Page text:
In addition to our daily garden work, our value-added produce program teaches how to cook our local veggies affordably, healthily, and tastily. On one delivery day,we made couscous with summer squash and other vegetables, and on another, we cooked Egyptian-style lentils and rice with tomatoes, peppers, and beet greens from our garden. Then we delivered it to the food pantry along with our produce for the day and a recipe. Teens and food-pantry-goers have enjoyed the opportunity to learn about more ways to cook with various vegetables, both strange and familiar.

To put our work in perspective, we’re touring Brookline's edible gardens! So far, we have seen the 200-foot commuter garden, board member Heidi Krantz’s edible garden (we got to try a fresh peach, some blueberries, and all sorts of herbs and other veggies from her yard), and the High Street Veterans Community Garden. We also helped Green City Growers to prune and trellis tomatoes growing in fifteen kiddie pools on the b.good rooftop. Our non-field education includes workshops on the food system, compost, our own food cultures, and hunger and homelessness. Next week, we are visiting Allandale Farm and prepping the garden for future crews—and produce! It seems to have gone by so quickly. Next year, we hope to expand the program to allow for even more teen enrichment and learning.

Pema Doma waters tomatoes at b.good, Harvard Street a story below.

Monday, July 26, 2010

Teens Grow Food Powers Up Its First Season

Thanks to funding from the Brookline Community Foundation, Teens Grow Food opened its first session last Monday, July 19 through August 13, with Bountiful Brookline's very first paid staff person, Marianna Ballou, at the helm. This summer, a small crew will farm organic vegetables at Bountiful Brookline's garden site and deliver them to the food pantry. They will participate in various workshops on the food system, hunger, nutrition, food justice, and food cultures, in addition to regular cooking sessions and tours of Brookline's local farms, residential gardens, and restaurant gardens.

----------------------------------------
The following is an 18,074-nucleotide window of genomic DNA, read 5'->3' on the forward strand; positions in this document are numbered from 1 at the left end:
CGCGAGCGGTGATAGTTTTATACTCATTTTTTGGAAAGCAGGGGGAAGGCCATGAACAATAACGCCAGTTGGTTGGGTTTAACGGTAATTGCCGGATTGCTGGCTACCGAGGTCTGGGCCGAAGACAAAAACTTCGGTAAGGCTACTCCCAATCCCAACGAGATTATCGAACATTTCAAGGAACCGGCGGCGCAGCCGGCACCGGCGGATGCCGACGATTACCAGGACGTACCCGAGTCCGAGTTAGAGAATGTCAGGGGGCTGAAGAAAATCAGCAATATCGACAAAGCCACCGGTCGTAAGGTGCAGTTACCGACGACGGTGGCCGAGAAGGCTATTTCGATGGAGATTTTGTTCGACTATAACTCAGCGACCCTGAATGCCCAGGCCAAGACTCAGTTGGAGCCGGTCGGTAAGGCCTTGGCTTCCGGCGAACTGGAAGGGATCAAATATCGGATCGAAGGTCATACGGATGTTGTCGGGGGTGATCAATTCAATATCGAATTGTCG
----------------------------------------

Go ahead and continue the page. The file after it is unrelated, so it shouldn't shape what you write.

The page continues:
We are excited to get this program launched and you can help!
Immediate garden and food prep needs include:
  • An old Food Processor
  • Gardening gloves
  • Plastic door-hanging shoe rack
  • Cooks knives
  • A large cutting board
  • Gardening shovels
  • Large cooking spoons
  • Produce Scale
Do you have a laptop computer that is sitting idle?
Give it a new life and enable our teen crew to contribute posts, share recipes and give you a great reason to visit the Bountiful Brookline blog!!!

More updates:

-Our Edible Gardens Harvest Tour is Sunday, September 19th! Find out more on our events page.

Bountiful Brookline seeks to put down more roots!!!

Interested in local fresh food in Brookline?
Want to support our efforts to grow more?

We are seeking urban farming enthusiasts and supporters to
  • Join our Steering Committee
  • Help plan upcoming Events
  • Lend a hand or a hoe for a garden
  • Be a blog writer enthusiast
Please contact us and we'll tell you more about ways you can help grow the future of our community! bountifulbrookline [at] gmail.com.

Monday, July 19, 2010

Greenside Out Garden Update

Things are happening at breakneck speed over at the Greenside Out Garden. Thanks to Mother Nature for her heat and rain, but especially for the assiduous attentions of our devoted volunteers. We are now sending a regular delivery of herbs, scallions, carrots, beets, and greens to the Brookline Food Pantry three times per week. Fledgling tomatoes, peppers, squash, beans, and eggplants are dribbling in, getting ready for the big show. 
 

Front of the garden

Back of the garden